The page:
Review by Mcrunfast
"Gran Turismo 5: Sometimes Incredible, Sometimes Frustrating"
Gran Turismo 5 is the latest in Polyphony's series of simulation racing games. It's been five years in the making and has a massive load of cars, tracks and content to prove it. Does it play well? At some points it's utterly flawless and one of the best racing sims out there, and at other points it feels like a frustrating six year old game in shiny new HD paint.
Does it look good?
As will be the answer to many questions about this game, "Well, sometimes yes and sometimes no." By now most people know about the controversial decision Polyphony has made with regards to the cars in game. They have over 1000 in game, but only 200 of these cars are 'premium' cars. Premium cars got much more attention to their details and unlike their standard counterparts, have an interior camera angle and show full body damage and destruction. The standard cars are a mixed bag. Cars new to the series that aren't premium still look great, such as the Bugatti Veyron. Cars that have been in GT4, well...they look like they're straight out of GT4 completely with jagged lines and muddy textures.
Wait, the Bugatti Veyron is a standard car?
Yup you read that right. There's been plenty of outcry from the community when Polyphony announced how the premium/standard breakdown would work, but there's going to be a lot more as players start to see which cars got the premium treatment and which ones didn't. With so many cars in the game, most players will probably have some obscure favorite car that only gets the standard treatment, but there are some that are just baffling, such as the Veyron. Anyone who's kept up even a little with cars recently knows how big a deal the Veyron was in the world of supercars. Getting behind the wheel of these supercars is of course a big draw of a game like this, so it's utterly baffling that the Veyron sit over on the standard bench, while grocery getters like the Toyota Prius and Honda Insight are premium cars. Yup. Your eyes aren't lying. You can't truly get behind the digital wheel of a Veyron to tear up Trial Mountain, but you can do it with a Prius!
Speaking of Trial Mountain, how about the tracks?
Once again. Some are awesome. Some aren't. Driving along some courses the attention to detail is just absurd. You'll drive along an office building at night and see some lit up windows where you can actually see the furniture inside the building. Another moment you'll be rocketing along a straight on the Circuit de la Sarthe to a setting sun glistening across a still drying course after a rainstorm. However in other moments you'll see paper thin sprites of crowd members cheering you on the sidelines of rally events, or massive buildings pop out of thin air not all that far off into the distance. Speaking of Trial Mountain in particular, the GT4 version of this course almost looks better, and that's not the only course this holds true for. The textures seem muddy and the lighting effects that were in the tunnel for GT4 are oddly not present in GT5. (However other tracks in GT5 will have those tunnel lighting effects. It's not very consistent where you see it and where you don't.) For every track that's jaw droppingly gorgeous, there's one that feels like it's straight out of last gen hardware. However considering the sheer amount of tracks and layouts in GT5, that's still a hefty number of quality tracks in the game.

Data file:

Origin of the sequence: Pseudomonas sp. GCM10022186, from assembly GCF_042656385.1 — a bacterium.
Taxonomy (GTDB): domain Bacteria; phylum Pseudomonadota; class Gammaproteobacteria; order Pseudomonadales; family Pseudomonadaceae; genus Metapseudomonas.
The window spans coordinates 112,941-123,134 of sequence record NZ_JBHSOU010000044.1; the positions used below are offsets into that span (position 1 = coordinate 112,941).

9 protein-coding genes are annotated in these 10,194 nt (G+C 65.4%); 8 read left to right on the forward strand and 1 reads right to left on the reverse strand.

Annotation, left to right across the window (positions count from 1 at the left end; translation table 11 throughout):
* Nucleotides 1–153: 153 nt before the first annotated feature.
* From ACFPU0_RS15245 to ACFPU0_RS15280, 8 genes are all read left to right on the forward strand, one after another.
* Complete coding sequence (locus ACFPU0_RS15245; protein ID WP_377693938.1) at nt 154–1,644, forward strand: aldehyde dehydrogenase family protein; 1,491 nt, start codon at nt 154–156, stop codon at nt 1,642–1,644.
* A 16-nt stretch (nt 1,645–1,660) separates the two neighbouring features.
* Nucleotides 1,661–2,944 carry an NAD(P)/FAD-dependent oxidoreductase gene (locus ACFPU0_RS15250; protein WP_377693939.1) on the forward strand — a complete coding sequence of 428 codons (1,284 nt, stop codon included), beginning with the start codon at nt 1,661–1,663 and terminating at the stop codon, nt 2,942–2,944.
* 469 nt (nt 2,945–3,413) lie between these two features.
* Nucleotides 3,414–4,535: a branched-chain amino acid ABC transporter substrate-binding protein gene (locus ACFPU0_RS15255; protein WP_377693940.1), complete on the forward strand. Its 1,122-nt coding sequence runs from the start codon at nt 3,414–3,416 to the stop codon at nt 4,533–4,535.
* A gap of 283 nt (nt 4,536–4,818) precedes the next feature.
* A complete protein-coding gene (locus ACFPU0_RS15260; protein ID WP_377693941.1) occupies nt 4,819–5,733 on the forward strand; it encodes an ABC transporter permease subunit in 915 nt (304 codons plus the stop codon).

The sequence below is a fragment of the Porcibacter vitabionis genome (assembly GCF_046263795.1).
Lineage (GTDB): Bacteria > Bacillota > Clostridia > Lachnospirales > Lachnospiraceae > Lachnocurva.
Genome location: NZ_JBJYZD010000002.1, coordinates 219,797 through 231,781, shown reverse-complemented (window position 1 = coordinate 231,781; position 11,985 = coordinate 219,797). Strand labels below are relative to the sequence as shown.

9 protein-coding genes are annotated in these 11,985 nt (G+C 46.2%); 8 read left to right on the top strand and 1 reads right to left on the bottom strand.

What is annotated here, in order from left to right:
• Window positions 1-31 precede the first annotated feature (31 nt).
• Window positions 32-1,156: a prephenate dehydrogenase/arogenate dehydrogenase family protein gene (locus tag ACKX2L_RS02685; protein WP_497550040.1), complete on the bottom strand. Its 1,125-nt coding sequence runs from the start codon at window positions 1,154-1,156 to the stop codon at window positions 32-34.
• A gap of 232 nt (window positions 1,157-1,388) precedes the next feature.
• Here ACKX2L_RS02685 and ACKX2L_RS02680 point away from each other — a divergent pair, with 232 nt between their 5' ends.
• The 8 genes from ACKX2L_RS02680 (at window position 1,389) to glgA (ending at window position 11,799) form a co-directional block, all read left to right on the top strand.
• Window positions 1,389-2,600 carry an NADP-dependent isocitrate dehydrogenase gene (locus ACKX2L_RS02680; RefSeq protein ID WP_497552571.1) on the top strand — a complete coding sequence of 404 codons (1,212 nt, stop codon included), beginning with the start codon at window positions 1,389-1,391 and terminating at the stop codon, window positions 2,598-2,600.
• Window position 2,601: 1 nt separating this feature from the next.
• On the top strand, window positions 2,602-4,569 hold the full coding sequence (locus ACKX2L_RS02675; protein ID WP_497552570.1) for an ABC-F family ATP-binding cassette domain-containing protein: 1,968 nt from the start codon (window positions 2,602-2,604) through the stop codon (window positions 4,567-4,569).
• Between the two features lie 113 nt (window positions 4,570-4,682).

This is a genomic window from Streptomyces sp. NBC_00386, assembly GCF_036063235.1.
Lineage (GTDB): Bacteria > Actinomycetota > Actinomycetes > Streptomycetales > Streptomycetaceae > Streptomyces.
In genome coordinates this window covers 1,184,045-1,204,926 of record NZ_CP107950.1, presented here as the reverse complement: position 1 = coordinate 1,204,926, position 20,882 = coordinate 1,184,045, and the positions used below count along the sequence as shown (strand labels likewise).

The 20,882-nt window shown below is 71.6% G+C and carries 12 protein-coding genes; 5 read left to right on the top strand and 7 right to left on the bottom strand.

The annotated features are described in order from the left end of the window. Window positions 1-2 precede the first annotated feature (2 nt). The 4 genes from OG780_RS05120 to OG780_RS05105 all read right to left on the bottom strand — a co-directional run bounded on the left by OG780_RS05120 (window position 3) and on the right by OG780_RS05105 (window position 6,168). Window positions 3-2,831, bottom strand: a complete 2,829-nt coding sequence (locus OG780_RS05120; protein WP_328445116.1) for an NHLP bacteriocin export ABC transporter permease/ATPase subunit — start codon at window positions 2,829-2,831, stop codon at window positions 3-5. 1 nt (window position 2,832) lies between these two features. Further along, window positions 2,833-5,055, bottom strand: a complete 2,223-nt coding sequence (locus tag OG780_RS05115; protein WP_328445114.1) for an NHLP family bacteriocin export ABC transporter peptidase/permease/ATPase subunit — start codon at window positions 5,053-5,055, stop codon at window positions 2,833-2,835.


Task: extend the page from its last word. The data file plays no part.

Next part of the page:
How are the weather effects?
Weather is in the game for the first time, as well as a dynamic day/night cycle. They're only available for certain tracks however. A decent number of the courses don't allow you to change the weather or time of day on them, but the ones that do look good doing it. Rain from the cockpit camera in particular looks rather good, but it clutters up an already narrow view you'll have of the course that renders the game nearly unplayable from that view in an actual race. Pulling up to setup a pass on a car in the snow or rain is a truly harrowing experience as they'll be throwing up a huge rooster tail of mist that makes it very hard to see where the actual car is, and where the road is. Wet weather also makes a considerable difference in the grip you'll have. This is a Gran Turismo game after all, and realistic driving is the name of the game. You'll need to prepare to drive completely different in poor weather conditions.